ABSTRACT

Salmonella has been linked to many foodborne illnesses and epidemics in both humans and animals. This cross-sectional study determined the prevalence, serovars, and factors associated with Salmonella contamination of chickens slaughtered in informal market outlets in Gauteng Province, South Africa. A total of 151 chicken carcasses were randomly collected from 47 outlets. Standard bacteriological and molecular methods were used to isolate, identify, and determine the serovar of Salmonella isolates. The prevalence of Salmonella in carcass swabs, cloacal swabs, and carcass drips was 29.1% (44 of 151), 27.2% (41 of 151), and 43.7% (66 of 151), respectively, and the differences were statistically significant (P = 0.004). Only 5 (township locations of outlet, throughput, carcass evisceration, location of carcass for sale, and outlet sanitation) of 10 factors investigated for the contamination of carcasses by Salmonella were statistically significantly (P < 0.05) associated with the isolation of Salmonella. Of the 268 isolates of Salmonella, 157 (58.6%) were typeable using a limited molecular PCR technique, and nine serovars were identified. The predominant Salmonella enterica serovars were Bovismorbificans (31.0%), Enteritidis (7.5%), and Hadar (6.7%). The five important factors found to be significantly associated with the isolation of Salmonella at these outlets offer opportunities for the reduction of Salmonella contamination. There is a need for further investigation of the probable causes of the predominant isolation of Salmonella serovar Bovismorbificans in chickens and its potential implications for human infections in South Africa. It is concluded that chickens purchased from the informal market in Gauteng Province can be a source for salmonellosis in humans if improperly cooked before consumption.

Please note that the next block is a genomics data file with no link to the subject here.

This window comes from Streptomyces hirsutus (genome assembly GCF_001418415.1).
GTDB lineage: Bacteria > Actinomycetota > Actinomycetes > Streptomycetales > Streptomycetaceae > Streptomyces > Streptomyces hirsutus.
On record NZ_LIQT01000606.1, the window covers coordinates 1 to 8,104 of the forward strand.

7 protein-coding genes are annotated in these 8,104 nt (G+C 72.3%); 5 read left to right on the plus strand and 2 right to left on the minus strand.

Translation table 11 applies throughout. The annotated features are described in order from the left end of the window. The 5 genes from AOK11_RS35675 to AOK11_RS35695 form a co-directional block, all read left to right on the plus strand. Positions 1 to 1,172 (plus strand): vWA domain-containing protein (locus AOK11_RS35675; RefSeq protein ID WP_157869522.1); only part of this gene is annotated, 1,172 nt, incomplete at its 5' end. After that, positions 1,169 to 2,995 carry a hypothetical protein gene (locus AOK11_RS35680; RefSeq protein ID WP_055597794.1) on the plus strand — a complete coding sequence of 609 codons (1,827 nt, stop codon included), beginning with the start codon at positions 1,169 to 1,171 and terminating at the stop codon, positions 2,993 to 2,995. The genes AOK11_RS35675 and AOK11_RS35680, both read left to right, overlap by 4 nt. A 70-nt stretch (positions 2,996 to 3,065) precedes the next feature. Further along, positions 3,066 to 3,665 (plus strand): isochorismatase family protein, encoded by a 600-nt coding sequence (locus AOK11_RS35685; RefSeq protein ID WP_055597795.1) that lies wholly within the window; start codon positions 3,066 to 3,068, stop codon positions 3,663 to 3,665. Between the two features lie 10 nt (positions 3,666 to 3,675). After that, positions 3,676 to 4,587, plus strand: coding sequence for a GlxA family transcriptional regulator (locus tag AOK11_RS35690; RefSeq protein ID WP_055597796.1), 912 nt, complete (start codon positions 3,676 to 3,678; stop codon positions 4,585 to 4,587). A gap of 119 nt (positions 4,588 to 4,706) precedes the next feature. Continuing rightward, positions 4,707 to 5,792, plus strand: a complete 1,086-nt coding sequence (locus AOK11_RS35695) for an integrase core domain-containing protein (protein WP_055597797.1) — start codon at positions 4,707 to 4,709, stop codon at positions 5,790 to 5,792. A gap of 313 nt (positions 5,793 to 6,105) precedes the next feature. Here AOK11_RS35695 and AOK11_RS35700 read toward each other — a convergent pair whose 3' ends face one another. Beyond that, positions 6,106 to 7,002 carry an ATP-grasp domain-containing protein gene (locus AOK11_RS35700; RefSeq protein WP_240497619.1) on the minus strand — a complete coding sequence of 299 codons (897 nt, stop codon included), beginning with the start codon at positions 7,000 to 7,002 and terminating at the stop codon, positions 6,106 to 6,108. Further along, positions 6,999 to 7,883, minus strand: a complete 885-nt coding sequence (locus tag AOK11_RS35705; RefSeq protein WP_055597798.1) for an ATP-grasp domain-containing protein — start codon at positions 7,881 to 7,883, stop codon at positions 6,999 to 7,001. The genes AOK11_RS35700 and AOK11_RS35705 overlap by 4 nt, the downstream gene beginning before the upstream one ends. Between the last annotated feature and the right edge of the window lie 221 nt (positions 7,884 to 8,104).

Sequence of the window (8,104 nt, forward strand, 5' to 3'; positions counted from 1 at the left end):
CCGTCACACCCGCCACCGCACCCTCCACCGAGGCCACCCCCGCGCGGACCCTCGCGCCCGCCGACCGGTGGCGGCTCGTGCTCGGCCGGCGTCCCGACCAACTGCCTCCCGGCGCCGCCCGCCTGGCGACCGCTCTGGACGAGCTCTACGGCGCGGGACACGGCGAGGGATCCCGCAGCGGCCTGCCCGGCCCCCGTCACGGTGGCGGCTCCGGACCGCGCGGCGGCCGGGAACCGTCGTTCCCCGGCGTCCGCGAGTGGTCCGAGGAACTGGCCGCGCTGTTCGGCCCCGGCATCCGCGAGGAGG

HIGHLIGHTS
  • Salmonella prevalence was 29.1% in carcass swabs, 43.7% in cloacal swabs, and 27.2% in chicken drips.

  • Top three Salmonella serovars were Bovismorbificans (31.0%), Enteritidis (7.5%), and Hadar (6.7%).

  • 5 of 10 investigated factors had statistically significant association with Salmonella isolation.

  • Chickens from informal outlets can be a source of salmonellosis in humans.

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